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Liberalism and the West’s ‘Crisis of Meaning’

Many liberals are strangely eager to concede that liberal societies are morally and spiritually bankrupt without religion to give life meaning.

· 25 min read
Liberalism and the West’s ‘Crisis of Meaning’
WASHINGTON, DC - January 20, 2023: A large wooden cross stands in front of the U.S. Supreme Court during the annual March for Life anti-abortion demonstration. Shutterstock.


In a recent essay for the New York Times, David Brooks lamented what he sees as the deficiencies of liberalism. Unlike religion, which Brooks believes has long satisfied the need for meaning and purpose in human life, liberalism has proven incapable of filling the “hole in people’s souls.” Liberal societies, he writes, “can seem a little tepid and uninspiring.” Liberalism “nurtures the gentle bourgeois virtues like kindness and decency,” but not the “loftier virtues, like bravery, loyalty, piety and self-sacrificial love.” Although he considers himself a liberal, Brooks thinks liberal societies are lonely, atomised, and even selfish.

Brooks joins a growing list of public intellectuals who maintain that the principles and institutions of liberalism—democracy, freedom of speech and conscience, individual rights, and the rule of law—aren’t sufficient for societies to flourish. They believe society needs an anchor that goes deeper than liberalism—what Brooks describes as “faith, family, soil and flag.”

There are different expressions of this belief. In an article for the Spectator, journalist Ed West discusses a phenomenon he describes as “New Theism”—an intellectual movement pushing back against the rising secularism in Western liberal societies. In a recent essay for Quillette, the historian and author Adam Wakeling describes this phenomenon as “political Christianity,” which he defines as the belief that “Western civilisation has Christian foundations, and returning to those Christian roots can help protect Western values today.” Wakeling challenges both of these beliefs and argues that the “success of our civilisation rests on the pillars of Enlightenment thought: constitutional government, secularism, science, the rule of law, and human rights—not on belief in the supernatural or in any specific set of ancient myths.”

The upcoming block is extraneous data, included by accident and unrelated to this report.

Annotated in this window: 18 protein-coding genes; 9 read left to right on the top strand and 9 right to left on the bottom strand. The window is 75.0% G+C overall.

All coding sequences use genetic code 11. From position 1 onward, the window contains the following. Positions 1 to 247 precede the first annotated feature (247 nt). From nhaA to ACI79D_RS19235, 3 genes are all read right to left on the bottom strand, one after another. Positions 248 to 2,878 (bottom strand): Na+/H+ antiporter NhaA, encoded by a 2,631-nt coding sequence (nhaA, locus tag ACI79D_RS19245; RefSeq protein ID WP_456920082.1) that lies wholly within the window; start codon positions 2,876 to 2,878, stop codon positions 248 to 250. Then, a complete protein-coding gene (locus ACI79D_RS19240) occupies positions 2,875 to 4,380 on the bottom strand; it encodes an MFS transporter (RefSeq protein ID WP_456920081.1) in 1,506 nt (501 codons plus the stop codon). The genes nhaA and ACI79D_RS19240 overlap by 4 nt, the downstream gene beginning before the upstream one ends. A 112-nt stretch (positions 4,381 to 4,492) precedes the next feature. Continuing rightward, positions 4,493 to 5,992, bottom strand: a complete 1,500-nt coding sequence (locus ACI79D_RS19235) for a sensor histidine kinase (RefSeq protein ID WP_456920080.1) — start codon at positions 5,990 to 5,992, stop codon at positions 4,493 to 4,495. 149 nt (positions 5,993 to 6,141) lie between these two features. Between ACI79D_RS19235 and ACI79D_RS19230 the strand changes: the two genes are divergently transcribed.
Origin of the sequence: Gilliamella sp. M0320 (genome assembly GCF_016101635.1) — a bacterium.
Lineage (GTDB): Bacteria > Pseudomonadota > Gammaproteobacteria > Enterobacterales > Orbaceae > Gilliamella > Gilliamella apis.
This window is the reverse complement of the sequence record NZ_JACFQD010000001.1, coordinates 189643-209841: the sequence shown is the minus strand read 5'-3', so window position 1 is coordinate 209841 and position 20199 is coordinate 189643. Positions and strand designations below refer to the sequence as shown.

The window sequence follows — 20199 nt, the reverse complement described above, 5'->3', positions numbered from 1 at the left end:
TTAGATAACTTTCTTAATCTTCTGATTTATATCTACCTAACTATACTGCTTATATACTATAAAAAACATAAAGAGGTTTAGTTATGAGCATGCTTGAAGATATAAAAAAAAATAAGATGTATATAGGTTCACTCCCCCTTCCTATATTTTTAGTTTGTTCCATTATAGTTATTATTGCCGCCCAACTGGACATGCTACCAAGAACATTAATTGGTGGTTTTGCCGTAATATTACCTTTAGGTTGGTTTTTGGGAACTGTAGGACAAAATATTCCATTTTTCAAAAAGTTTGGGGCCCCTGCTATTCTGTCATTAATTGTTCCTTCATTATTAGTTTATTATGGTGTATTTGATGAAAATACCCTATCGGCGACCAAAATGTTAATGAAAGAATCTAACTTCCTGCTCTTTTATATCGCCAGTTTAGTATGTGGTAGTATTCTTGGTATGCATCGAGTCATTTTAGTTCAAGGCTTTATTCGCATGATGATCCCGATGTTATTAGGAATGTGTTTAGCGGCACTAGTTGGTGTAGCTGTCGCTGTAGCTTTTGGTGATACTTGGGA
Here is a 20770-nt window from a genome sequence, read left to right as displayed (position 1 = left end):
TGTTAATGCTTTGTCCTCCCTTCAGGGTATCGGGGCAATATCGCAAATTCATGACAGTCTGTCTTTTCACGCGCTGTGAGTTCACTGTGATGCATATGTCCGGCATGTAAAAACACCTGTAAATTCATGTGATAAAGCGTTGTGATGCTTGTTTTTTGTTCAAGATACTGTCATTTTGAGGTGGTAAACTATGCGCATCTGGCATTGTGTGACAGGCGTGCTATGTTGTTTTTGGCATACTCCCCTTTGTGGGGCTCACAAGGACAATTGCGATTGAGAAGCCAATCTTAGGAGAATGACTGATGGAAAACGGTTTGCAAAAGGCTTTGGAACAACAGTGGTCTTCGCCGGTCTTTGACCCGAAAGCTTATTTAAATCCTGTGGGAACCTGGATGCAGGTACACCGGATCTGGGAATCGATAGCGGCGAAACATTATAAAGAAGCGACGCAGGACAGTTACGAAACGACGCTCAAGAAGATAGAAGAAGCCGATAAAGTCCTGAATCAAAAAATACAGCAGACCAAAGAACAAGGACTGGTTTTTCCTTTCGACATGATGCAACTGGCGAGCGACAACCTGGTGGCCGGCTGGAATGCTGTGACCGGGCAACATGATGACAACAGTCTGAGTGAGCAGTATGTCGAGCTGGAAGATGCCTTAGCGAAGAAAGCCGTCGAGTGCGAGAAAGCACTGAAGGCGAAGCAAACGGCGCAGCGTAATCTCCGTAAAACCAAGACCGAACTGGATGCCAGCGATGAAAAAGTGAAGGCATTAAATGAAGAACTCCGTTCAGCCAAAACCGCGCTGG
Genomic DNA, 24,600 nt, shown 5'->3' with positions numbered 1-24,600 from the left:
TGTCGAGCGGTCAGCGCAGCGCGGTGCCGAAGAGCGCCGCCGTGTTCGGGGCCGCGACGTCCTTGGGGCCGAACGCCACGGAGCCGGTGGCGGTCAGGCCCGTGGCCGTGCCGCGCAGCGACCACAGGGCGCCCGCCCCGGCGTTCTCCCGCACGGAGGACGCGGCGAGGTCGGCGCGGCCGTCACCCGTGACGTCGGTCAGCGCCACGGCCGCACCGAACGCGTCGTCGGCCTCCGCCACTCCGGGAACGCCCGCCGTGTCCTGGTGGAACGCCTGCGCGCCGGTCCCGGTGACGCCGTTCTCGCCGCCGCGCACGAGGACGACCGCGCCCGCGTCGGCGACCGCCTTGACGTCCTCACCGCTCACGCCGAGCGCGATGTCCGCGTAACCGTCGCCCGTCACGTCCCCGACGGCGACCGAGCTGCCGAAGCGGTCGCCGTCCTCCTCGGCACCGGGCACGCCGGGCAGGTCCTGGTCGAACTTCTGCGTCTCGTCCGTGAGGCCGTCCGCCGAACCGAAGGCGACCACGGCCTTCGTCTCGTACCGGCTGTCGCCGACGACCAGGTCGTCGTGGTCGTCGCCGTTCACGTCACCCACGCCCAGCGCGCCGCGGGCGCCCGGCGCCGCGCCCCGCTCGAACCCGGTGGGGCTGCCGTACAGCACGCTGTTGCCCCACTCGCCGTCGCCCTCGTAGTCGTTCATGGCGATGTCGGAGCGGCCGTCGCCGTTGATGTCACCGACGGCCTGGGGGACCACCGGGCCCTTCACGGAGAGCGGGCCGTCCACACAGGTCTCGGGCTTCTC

The New Political Christianity
Western civilisation has not succeeded because its liberal and secular principles are Christian; it has succeeded because Western Christians have accepted its liberal and secular values.

Wakeling makes a powerful historical case for the role of Enlightenment thought—which often explicitly resisted religious dogma and authority—in the development of Western morality and institutions. He also offers a compelling argument for why secular Enlightenment principles are a sturdier political foundation for diverse liberal societies than political Christianity. However, many New Theists and disaffected liberals have concerns that go beyond social and political organisation—they’re focused on what they view as a crisis of meaning in Western societies.

New Theists don’t just believe that the Judeo-Christian tradition is the cornerstone of Western civilisation, they also argue that secular liberalism leaves people bereft of community and a sense of meaning and purpose. New Theists like author and psychologist Jordan Peterson, conservative intellectual Douglas Murray, author and activist Ayaan Hirsi Ali, and historian Tom Holland all argue that the decline of Christianity will lead to nihilism, new forms of political tribalism, and a profound sense of spiritual emptiness in Western societies.

Liberals like Brooks are squeamish about this sort of cultural essentialism, so they make vague appeals to the need for “ultimate purpose,” “transcendent loyalties,” and the “most sacred cares of the heart and soul” without the stronger claim that a Judeo-Christian revival is necessary. Brooks shares the belief that something is missing from modern liberal society, even if it isn’t entirely clear what that thing is: “Many people find themselves spiritually unfulfilled,” Brooks writes, “they feel naked, embattled and alone.”